Modesty can be a fraught word. For many it's only ever used in the context of clothing — and almost always women's clothing, rarely men's. Despite what online searches might suggest, the concept has never been about clothing and sexuality. It's a much larger idea.
In fact, the first entry in the dictionaries I looked at defined modesty via actions or intent. Merriam-Webster defines the word as "the quality of not being too proud or confident about yourself or your abilities," and the Oxford English Dictionary as "the quality or state of being unassuming in the estimation of one's abilities."
In many ways, modesty may seem antithetical to the modern era in which we live. Or at least it's no longer part of the American ideal. Selfie culture abounds, people who haven't done much of anything are celebrities, and being an Instagram model is a real thing. In almost any business endeavor, from writing to cooking to carpentry, the current advice is to self-promote to the nth degree, to become a "rockstar" in your biz. Unfortunately, that doesn't mean being the best writer, chef or carpenter; it means selling yourself as if you're already wildly successful, inspirational and brilliant. Even if you're just starting out, the advice is always "fake it 'til you make it."
Where modesty comes more freely
New York Times columnist David Brooks writes that while some other countries share America's overconfidence (Serbia, Chile and Israel share our high self-esteem, according to studies), others are the opposite. Brooks cites South Korea, Switzerland, Japan, Taiwan and Morocco as more self-effacing, proving that while there is, of course, some variation between people within a country, some cultures are more pronounced in this characteristic.
And American immodesty is increasing, as Brooks describes:
"In a variety of books and articles, Jean M. Twenge of San Diego State University and W. Keith Campbell of the University of Georgia have collected data suggesting that American self-confidence has risen of late. College students today are much more likely to agree with statements such as 'I am easy to like' than college students 30 years ago. In the 1950s, 12 percent of high school seniors said they were a 'very important person.' By the '90s, 80 percent said they believed that they were."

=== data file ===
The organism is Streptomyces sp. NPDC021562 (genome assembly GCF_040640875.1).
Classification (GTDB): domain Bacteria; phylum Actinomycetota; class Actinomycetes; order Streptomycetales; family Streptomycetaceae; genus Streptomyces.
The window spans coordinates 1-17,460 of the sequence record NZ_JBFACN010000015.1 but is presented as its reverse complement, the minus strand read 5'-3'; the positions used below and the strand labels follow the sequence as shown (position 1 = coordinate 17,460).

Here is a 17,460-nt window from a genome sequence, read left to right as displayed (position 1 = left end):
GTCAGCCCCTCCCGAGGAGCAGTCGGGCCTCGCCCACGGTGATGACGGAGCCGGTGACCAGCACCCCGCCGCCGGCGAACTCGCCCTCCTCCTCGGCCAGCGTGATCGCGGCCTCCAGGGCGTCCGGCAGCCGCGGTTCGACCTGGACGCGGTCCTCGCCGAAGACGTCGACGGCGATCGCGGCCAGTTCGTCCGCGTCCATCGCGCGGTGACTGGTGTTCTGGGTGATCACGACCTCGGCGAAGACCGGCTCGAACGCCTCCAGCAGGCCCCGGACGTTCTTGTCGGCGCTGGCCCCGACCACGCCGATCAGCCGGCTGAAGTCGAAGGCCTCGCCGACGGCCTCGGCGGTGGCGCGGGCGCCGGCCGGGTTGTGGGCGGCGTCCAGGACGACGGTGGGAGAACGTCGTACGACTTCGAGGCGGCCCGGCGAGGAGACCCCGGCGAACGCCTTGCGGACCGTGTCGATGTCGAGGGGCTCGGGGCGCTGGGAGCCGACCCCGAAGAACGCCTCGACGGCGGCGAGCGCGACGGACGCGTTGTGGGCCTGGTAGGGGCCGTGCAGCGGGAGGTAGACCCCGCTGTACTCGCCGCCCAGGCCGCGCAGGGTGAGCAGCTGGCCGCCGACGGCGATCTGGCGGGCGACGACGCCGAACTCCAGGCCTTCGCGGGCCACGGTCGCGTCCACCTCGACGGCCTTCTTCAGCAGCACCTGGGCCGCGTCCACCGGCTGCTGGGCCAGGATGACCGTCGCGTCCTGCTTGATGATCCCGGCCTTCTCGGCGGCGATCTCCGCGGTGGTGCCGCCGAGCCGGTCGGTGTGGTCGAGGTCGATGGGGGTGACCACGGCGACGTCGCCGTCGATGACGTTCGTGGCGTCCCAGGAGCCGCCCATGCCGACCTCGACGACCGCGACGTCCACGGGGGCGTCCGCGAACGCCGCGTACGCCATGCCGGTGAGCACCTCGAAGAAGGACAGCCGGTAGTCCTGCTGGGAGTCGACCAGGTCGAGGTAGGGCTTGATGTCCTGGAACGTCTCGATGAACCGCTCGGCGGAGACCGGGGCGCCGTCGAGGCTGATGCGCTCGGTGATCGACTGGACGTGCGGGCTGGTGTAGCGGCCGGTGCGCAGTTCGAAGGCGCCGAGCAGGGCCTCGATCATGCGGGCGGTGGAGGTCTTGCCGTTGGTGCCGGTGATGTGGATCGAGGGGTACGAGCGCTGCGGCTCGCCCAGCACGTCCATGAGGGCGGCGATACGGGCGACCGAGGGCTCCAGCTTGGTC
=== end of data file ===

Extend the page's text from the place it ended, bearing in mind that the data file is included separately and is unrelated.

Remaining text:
(And if you haven't heard Brooks elaborate on these ideas in the video above from the 2011 Aspen Ideas Festival, it's worth a listen.)
Other cultures seem to balance the benefits of modernism with the ideals of modesty: Many point to Asian cultures and Nordic countries, where modesty in both personal achievement and for the group or business you're a part of, is the norm. Norway even has a word for it: Janteloven.
"Janteloven (the law of Jante) at its simplest describes the way that all Norwegians (and in fact, other Scandinavians too) should behave: putting society ahead of the individual, not boasting about individual accomplishments or being jealous of others," writes David Nikel on the Life in Norway blog.
The word is commonly linked to a 1930s novel in which these ideas about modesty are explicitly spelled out, but most Norwegians who have written about it suggest the idea existed long before the book, going back to the country's small-town, agrarian roots. In those communities, where everyone knew everyone else, bragging was looked down upon.
Today, Janteloven is still a cultural phenomenon, on display as recently as the last Olympics, when Norway's many medals caused some anxiety among Norwegians. As the New York Times aptly explained:
Elsewhere, these historic results would yield the kind of street parties where strangers high-five one another until their hands hurt. In Norway, celebrations have been far more subdued. The most raucous it has gotten so far is a lot of joyful shouting at the television.
In Japan, the word for modesty is Kenson, and it infiltrates many aspects of life. Blogger Michele in Japan goes into detail:
An example of cultural modesty my colleagues brought up is that when they’re talking to me, they’re dropping the usual 'appellations' they’d normally use when talking among themselves (e.g. ‘professor’ or ‘sensei’). So they just call themselves by surname (despite their differences in ranking) as a way to make me feel more comfortable, that is, as an attempt to be very polite to me. The underlying assumption is that I would feel somehow distressed by being in a situation where certain people are higher than me in the social scale. So, with an act of respect and kindness, japanese people ‘lower‘ themselves to a position that normally wouldn’t be theirs.
The power of humility
There are some heartening examples of real-life modesty in America: the Iowa basketball player who purposefully misses a free throw to preserve another player's record, or how Bing Crosby responded to Japan's surrender at the end of World War II: "I guess there’s no room for pride here. We’re just happy it’s over. We are humbled. We had brave soldiers. We had great allies. We’ve been blessed with great resources. Now we hope to be worthy of this peace," Crosby said.
Modesty is worth thinking about and — I'd argue — cultivating. In his op-ed, Brooks suggests our overconfidence could be contributing to the worst of our current culture, and I agree:
"I wonder if the rise of consumption and debt is in part influenced by people’s desire to adorn their lives with the things they feel befit their station," Brooks writes. "I wonder if the rise in partisanship is influenced in part by a narcissistic sense that, 'I know how the country should be run and anybody who disagrees with me is just in the way'."
His point, that being more self-centered leads to poorer public engagement and citizenship, is an important one. After all, we're all in this together.